An anonymous reader sends this quote from a University of Texas news release:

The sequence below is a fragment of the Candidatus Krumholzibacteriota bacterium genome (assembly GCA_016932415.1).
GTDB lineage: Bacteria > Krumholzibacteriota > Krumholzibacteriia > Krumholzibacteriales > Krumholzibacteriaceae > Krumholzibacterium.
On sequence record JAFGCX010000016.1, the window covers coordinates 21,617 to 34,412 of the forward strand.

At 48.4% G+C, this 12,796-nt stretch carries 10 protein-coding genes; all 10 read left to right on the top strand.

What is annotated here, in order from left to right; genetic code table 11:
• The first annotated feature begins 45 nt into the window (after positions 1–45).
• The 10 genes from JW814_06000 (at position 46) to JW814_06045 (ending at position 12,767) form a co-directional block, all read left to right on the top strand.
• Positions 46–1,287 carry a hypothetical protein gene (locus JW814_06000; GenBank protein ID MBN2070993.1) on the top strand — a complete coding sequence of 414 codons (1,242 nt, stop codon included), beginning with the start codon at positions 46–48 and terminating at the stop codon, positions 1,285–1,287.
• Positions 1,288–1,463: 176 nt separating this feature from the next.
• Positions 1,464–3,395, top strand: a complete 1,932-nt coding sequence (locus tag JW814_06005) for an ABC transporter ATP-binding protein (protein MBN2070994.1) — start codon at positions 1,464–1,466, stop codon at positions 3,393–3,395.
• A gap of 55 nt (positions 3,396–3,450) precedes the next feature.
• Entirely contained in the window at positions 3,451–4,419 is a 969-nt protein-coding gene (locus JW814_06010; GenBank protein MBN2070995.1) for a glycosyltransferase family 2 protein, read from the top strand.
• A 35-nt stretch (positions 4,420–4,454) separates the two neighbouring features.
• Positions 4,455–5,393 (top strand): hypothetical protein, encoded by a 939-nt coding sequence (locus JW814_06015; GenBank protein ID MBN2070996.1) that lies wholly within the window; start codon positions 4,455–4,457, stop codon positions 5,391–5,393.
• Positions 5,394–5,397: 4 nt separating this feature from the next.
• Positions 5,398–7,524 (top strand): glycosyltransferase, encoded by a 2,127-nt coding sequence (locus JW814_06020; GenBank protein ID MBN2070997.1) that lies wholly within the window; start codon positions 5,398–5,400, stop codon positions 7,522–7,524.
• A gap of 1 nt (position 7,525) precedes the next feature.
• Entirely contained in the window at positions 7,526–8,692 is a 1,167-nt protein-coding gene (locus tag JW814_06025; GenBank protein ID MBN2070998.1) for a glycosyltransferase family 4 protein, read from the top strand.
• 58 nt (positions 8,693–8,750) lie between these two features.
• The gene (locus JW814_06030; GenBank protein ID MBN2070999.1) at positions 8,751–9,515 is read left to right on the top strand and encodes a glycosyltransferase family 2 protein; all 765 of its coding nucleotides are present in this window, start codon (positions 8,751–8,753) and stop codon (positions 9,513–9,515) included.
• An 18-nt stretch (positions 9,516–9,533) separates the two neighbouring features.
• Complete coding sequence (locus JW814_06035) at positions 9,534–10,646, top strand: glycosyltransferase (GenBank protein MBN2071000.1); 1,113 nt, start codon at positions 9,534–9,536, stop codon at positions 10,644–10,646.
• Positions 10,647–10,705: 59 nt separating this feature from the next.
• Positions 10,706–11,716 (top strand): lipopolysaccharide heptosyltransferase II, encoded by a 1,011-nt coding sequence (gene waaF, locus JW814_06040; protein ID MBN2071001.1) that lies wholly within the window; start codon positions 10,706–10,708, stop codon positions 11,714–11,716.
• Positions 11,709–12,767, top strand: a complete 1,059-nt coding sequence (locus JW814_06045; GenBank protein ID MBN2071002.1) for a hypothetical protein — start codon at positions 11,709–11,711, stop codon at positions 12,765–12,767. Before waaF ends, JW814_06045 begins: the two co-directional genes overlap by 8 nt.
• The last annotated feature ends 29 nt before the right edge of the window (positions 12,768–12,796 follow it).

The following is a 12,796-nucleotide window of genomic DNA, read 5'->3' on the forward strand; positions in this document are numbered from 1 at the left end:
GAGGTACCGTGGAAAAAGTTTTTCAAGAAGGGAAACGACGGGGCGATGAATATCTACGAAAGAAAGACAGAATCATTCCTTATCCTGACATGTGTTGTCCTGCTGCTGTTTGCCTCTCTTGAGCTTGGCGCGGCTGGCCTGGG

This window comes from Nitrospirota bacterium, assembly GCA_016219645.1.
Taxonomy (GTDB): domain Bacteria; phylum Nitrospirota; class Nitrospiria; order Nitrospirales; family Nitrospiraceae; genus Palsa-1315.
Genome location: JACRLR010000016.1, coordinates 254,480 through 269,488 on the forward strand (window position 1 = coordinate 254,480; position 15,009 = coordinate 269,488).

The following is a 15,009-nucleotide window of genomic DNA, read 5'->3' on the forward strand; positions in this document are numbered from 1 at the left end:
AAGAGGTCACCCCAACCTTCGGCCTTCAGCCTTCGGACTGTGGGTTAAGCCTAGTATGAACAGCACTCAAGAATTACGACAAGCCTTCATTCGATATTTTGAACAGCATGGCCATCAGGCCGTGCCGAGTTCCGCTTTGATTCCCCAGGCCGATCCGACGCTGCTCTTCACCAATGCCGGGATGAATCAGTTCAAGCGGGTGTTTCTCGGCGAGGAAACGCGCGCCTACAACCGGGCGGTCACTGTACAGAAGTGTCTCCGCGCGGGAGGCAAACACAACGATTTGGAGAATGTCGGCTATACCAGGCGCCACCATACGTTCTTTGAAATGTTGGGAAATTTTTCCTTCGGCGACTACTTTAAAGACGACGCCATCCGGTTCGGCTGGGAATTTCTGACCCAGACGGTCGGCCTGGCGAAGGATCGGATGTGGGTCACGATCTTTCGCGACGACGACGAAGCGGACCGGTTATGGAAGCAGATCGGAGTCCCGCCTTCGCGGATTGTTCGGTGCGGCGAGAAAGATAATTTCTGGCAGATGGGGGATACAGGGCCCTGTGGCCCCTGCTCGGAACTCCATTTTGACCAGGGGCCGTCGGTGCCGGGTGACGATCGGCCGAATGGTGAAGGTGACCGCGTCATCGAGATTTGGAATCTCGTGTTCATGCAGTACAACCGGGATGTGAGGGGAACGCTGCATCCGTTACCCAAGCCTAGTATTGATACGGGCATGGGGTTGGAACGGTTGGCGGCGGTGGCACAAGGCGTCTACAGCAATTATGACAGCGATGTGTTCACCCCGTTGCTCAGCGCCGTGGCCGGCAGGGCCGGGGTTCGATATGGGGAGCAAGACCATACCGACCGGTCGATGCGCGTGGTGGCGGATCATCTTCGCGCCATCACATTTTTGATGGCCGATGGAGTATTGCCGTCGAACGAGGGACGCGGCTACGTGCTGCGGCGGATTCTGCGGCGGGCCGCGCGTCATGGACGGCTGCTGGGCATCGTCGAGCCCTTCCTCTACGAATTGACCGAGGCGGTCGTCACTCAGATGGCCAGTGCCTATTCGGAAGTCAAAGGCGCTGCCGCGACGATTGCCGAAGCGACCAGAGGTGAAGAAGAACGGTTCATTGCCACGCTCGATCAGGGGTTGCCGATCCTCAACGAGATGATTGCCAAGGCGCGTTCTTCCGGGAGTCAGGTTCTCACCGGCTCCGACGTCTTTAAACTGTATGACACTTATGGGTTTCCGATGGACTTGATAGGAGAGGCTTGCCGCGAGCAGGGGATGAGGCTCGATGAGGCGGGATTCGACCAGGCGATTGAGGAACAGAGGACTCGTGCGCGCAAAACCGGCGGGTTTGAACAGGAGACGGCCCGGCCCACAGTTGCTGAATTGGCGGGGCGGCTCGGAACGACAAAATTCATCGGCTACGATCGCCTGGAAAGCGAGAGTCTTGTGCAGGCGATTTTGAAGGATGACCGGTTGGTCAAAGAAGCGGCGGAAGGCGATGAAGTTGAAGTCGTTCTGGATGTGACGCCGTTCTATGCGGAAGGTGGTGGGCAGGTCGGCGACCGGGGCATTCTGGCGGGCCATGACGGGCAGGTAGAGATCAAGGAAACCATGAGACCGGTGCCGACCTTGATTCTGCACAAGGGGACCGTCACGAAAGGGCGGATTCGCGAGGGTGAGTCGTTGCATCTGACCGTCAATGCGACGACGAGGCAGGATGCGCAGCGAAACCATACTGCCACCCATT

"Physicists at The University of Texas at Austin have built a tabletop particle accelerator that can generate energies and speeds previously reached only by major facilities that are hundreds of meters long and cost hundreds of millions of dollars to build (abstract). 'We have accelerated about half a billion electrons to 2 gigaelectronvolts over a distance of about 1 inch,' said Mike Downer, professor of physics in the College of Natural Sciences. 'Until now that degree of energy and focus has required a conventional accelerator that stretches more than the length of two football fields. It’s a downsizing of a factor of approximately 10,000.' ... Downer said that the electrons from the current 2 GeV accelerator can be converted into “hard” X-rays as bright as those from large-scale facilities. He believes that with further refinement they could even drive an X-ray free electron laser, the brightest X-ray source currently available to science. A tabletop X-ray laser would be transformative for chemists and biologists, who could use the bright X-rays to study the molecular basis of matter and life with atomic precision, and femtosecond time resolution, without traveling to a large national facility."